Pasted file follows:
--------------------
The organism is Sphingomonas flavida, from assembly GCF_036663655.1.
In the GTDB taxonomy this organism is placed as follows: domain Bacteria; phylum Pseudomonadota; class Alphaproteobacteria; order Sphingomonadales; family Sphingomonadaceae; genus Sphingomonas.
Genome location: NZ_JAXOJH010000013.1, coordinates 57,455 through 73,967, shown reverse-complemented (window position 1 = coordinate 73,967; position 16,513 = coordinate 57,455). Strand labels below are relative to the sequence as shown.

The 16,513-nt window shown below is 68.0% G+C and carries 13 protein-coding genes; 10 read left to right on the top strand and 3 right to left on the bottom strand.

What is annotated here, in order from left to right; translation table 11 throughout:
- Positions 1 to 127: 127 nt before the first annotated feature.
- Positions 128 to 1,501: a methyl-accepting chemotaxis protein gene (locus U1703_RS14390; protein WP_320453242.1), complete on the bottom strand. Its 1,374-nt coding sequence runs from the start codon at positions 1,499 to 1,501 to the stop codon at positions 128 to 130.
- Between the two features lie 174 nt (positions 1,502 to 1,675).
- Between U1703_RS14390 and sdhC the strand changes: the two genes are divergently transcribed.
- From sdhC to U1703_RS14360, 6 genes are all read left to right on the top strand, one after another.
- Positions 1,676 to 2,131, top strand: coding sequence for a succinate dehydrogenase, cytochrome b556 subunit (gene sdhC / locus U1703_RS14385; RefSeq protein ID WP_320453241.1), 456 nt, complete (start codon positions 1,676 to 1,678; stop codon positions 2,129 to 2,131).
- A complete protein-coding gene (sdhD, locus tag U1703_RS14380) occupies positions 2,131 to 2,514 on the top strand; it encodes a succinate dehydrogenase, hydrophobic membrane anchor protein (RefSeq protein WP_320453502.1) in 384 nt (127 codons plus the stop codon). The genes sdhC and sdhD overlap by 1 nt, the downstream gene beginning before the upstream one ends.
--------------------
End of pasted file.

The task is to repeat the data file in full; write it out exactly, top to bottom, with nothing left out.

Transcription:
The organism is Sphingomonas flavida, from assembly GCF_036663655.1.
In the GTDB taxonomy this organism is placed as follows: domain Bacteria; phylum Pseudomonadota; class Alphaproteobacteria; order Sphingomonadales; family Sphingomonadaceae; genus Sphingomonas.
Genome location: NZ_JAXOJH010000013.1, coordinates 57,455 through 73,967, shown reverse-complemented (window position 1 = coordinate 73,967; position 16,513 = coordinate 57,455). Strand labels below are relative to the sequence as shown.

The 16,513-nt window shown below is 68.0% G+C and carries 13 protein-coding genes; 10 read left to right on the top strand and 3 right to left on the bottom strand.

What is annotated here, in order from left to right; translation table 11 throughout:
- Positions 1 to 127: 127 nt before the first annotated feature.
- Positions 128 to 1,501: a methyl-accepting chemotaxis protein gene (locus U1703_RS14390; protein WP_320453242.1), complete on the bottom strand. Its 1,374-nt coding sequence runs from the start codon at positions 1,499 to 1,501 to the stop codon at positions 128 to 130.
- Between the two features lie 174 nt (positions 1,502 to 1,675).
- Between U1703_RS14390 and sdhC the strand changes: the two genes are divergently transcribed.
- From sdhC to U1703_RS14360, 6 genes are all read left to right on the top strand, one after another.
- Positions 1,676 to 2,131, top strand: coding sequence for a succinate dehydrogenase, cytochrome b556 subunit (gene sdhC / locus U1703_RS14385; RefSeq protein ID WP_320453241.1), 456 nt, complete (start codon positions 1,676 to 1,678; stop codon positions 2,129 to 2,131).
- A complete protein-coding gene (sdhD, locus tag U1703_RS14380) occupies positions 2,131 to 2,514 on the top strand; it encodes a succinate dehydrogenase, hydrophobic membrane anchor protein (RefSeq protein WP_320453502.1) in 384 nt (127 codons plus the stop codon). The genes sdhC and sdhD overlap by 1 nt, the downstream gene beginning before the upstream one ends.